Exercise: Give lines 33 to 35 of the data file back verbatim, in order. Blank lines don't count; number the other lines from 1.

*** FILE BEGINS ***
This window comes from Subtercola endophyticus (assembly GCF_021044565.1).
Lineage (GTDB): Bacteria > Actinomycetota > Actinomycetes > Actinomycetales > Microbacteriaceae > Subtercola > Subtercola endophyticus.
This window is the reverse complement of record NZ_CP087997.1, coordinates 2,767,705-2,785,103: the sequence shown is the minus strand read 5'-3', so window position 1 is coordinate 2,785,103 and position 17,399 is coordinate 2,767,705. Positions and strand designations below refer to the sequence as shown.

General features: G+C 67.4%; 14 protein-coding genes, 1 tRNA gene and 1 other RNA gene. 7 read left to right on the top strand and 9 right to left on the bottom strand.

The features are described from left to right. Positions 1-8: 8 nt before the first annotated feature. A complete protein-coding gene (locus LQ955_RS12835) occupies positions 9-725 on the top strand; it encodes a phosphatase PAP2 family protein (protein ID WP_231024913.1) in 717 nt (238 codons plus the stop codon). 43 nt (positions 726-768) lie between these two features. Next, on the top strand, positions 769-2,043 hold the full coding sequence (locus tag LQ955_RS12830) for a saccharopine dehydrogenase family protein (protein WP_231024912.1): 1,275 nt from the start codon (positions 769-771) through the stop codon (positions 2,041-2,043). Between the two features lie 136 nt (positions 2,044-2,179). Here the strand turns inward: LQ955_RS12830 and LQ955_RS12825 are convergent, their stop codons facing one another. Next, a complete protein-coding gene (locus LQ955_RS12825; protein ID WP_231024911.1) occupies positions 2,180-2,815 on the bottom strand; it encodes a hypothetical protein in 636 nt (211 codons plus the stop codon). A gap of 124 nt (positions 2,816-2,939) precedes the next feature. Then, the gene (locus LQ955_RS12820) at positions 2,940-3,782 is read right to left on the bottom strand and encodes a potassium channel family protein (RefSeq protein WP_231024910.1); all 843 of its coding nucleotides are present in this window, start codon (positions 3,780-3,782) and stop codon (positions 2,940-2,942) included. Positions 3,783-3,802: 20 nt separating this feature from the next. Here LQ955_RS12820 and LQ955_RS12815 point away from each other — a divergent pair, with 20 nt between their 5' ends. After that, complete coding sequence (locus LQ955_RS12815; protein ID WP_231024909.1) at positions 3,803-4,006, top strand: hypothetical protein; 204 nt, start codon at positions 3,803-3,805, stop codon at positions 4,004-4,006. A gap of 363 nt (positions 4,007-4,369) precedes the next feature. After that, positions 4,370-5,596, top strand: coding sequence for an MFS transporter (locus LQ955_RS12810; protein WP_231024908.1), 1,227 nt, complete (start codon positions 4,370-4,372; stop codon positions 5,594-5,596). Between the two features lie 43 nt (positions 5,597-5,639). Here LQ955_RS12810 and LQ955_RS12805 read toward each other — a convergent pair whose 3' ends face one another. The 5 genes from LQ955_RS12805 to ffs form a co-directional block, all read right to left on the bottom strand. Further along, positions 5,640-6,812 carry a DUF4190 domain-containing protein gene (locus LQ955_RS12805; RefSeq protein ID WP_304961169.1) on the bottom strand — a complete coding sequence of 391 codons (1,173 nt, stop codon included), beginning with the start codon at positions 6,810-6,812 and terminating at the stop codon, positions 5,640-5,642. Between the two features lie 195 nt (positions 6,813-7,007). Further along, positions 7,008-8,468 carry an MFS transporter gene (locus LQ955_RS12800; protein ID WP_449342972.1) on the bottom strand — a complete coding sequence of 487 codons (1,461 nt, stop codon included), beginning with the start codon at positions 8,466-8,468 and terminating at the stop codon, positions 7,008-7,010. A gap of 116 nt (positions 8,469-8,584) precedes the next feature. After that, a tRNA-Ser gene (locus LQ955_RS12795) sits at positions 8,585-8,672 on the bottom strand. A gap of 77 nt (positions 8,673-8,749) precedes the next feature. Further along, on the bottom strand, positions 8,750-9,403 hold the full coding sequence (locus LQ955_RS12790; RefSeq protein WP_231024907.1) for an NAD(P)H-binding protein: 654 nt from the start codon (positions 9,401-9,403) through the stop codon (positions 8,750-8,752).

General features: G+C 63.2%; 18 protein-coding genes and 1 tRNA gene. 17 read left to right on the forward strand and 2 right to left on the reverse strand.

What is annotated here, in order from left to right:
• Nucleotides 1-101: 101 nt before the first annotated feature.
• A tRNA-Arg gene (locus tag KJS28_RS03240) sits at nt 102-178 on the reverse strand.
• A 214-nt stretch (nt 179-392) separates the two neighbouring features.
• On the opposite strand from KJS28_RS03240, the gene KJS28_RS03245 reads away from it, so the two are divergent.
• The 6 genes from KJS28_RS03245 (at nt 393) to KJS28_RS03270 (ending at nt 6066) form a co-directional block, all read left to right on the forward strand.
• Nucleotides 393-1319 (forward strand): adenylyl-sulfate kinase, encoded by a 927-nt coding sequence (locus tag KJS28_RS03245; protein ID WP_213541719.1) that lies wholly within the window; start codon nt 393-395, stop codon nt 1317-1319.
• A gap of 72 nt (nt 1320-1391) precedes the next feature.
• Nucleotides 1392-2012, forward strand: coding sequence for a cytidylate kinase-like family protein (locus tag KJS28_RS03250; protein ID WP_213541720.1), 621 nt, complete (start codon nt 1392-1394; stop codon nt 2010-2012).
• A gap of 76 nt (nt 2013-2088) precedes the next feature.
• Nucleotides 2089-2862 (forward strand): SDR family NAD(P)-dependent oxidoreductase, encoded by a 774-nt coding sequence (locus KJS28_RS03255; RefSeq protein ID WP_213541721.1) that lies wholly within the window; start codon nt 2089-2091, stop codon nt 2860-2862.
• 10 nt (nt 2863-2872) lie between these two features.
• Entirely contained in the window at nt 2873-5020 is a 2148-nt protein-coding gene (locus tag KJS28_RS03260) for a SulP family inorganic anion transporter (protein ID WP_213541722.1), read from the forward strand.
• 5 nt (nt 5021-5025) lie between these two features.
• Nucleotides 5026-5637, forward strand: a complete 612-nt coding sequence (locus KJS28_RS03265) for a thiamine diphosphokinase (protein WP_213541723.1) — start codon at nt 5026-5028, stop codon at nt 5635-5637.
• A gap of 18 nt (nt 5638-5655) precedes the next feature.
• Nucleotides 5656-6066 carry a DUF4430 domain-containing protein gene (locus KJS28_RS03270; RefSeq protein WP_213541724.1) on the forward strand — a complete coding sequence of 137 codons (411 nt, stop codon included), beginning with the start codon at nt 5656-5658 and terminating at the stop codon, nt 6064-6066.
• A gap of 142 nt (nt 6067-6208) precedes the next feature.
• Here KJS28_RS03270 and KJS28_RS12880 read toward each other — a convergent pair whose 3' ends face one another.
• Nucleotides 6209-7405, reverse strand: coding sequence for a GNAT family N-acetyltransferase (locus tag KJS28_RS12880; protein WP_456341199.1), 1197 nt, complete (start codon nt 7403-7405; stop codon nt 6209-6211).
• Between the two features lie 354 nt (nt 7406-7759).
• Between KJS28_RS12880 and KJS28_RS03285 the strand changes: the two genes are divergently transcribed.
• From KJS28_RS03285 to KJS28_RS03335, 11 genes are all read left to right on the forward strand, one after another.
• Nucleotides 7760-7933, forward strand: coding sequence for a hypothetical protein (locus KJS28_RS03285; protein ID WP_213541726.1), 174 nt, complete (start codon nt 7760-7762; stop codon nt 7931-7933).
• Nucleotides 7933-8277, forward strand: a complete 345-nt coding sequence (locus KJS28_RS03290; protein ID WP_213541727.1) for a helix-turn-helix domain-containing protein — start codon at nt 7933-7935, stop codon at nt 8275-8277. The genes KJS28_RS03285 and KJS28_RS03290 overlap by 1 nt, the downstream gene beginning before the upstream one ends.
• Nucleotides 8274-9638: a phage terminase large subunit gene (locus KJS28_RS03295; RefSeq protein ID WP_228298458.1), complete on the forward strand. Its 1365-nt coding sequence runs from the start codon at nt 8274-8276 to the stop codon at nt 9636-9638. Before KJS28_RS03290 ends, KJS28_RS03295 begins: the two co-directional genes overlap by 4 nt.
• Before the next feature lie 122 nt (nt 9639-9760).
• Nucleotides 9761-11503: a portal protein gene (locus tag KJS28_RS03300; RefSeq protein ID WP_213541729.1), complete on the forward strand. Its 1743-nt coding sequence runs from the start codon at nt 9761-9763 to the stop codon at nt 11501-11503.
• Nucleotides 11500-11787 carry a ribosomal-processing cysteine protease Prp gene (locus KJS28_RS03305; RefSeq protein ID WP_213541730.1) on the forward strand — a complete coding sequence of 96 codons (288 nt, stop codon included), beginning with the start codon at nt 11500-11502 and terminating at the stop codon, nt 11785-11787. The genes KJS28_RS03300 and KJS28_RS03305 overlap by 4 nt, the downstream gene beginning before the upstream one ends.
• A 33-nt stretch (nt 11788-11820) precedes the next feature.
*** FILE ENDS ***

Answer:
• Before the next feature lie 122 nt (nt 9639-9760).
• Nucleotides 9761-11503: a portal protein gene (locus tag KJS28_RS03300; RefSeq protein ID WP_213541729.1), complete on the forward strand. Its 1743-nt coding sequence runs from the start codon at nt 9761-9763 to the stop codon at nt 11501-11503.
• Nucleotides 11500-11787 carry a ribosomal-processing cysteine protease Prp gene (locus KJS28_RS03305; RefSeq protein ID WP_213541730.1) on the forward strand — a complete coding sequence of 96 codons (288 nt, stop codon included), beginning with the start codon at nt 11500-11502 and terminating at the stop codon, nt 11785-11787. The genes KJS28_RS03300 and KJS28_RS03305 overlap by 4 nt, the downstream gene beginning before the upstream one ends.